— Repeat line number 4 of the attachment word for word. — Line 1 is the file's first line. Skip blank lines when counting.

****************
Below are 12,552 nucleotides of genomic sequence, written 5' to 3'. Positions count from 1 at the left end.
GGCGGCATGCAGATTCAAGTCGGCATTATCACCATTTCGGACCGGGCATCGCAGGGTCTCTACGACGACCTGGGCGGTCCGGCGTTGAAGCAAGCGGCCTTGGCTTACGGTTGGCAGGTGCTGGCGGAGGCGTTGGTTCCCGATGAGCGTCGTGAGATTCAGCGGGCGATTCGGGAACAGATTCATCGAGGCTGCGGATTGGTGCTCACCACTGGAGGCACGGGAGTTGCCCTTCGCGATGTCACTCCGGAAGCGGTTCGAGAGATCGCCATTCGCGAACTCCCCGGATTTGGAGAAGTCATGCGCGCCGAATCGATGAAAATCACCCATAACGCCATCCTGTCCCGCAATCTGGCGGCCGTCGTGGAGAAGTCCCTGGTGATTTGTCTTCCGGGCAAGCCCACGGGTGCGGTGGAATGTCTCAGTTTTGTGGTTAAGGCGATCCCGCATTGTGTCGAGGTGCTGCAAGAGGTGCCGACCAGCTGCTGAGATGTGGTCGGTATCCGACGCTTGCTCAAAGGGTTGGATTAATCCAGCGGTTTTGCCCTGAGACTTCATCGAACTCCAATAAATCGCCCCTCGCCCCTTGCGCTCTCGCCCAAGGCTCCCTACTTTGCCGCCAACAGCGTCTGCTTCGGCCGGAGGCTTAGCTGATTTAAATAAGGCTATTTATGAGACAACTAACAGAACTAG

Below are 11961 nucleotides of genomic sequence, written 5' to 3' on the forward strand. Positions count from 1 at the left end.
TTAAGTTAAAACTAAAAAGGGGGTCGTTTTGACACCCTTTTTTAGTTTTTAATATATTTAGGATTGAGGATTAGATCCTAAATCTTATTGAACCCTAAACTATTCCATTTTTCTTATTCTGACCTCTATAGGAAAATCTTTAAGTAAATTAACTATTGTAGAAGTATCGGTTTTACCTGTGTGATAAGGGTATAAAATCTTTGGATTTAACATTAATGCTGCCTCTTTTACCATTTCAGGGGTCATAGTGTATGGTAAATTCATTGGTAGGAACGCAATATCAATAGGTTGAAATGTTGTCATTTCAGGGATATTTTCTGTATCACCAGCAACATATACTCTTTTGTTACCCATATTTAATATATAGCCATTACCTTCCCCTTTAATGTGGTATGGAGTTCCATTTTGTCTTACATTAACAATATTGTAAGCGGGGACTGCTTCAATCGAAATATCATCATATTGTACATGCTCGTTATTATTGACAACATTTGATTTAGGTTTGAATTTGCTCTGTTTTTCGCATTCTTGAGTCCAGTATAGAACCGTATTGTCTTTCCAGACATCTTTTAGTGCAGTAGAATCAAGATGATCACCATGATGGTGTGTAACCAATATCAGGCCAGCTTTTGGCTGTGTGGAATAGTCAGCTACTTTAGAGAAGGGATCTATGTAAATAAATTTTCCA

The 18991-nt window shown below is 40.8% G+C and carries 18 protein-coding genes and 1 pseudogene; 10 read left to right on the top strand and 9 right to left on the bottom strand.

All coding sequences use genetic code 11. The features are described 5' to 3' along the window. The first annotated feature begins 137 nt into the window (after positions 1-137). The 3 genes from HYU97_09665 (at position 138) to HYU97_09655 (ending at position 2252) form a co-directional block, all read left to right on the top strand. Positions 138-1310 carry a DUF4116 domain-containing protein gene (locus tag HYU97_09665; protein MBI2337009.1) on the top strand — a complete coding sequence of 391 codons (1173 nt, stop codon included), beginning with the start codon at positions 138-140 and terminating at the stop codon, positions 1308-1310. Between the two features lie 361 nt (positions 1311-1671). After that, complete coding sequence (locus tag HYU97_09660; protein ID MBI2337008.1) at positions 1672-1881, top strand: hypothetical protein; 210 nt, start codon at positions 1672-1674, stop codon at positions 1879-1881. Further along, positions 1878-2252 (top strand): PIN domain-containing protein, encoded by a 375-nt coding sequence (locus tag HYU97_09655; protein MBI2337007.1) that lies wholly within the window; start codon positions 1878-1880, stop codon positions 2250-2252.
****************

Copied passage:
TTAAGTTAAAACTAAAAAGGGGGTCGTTTTGACACCCTTTTTTAGTTTTTAATATATTTAGGATTGAGGATTAGATCCTAAATCTTATTGAACCCTAAACTATTCCATTTTTCTTATTCTGACCTCTATAGGAAAATCTTTAAGTAAATTAACTATTGTAGAAGTATCGGTTTTACCTGTGTGATAAGGGTATAAAATCTTTGGATTTAACATTAATGCTGCCTCTTTTACCATTTCAGGGGTCATAGTGTATGGTAAATTCATTGGTAGGAACGCAATATCAATAGGTTGAAATGTTGTCATTTCAGGGATATTTTCTGTATCACCAGCAACATATACTCTTTTGTTACCCATATTTAATATATAGCCATTACCTTCCCCTTTAATGTGGTATGGAGTTCCATTTTGTCTTACATTAACAATATTGTAAGCGGGGACTGCTTCAATCGAAATATCATCATATTGTACATGCTCGTTATTATTGACAACATTTGATTTAGGTTTGAATTTGCTCTGTTTTTCGCATTCTTGAGTCCAGTATAGAACCGTATTGTCTTTCCAGACATCTTTTAGTGCAGTAGAATCAAGATGATCACCATGATGGTGTGTAACCAATATCAGGCCAGCTTTTGGCTGTGTGGAATAGTCAGCTACTTTAGAGAAGGGATCTATGTAAATAAATTTTCCA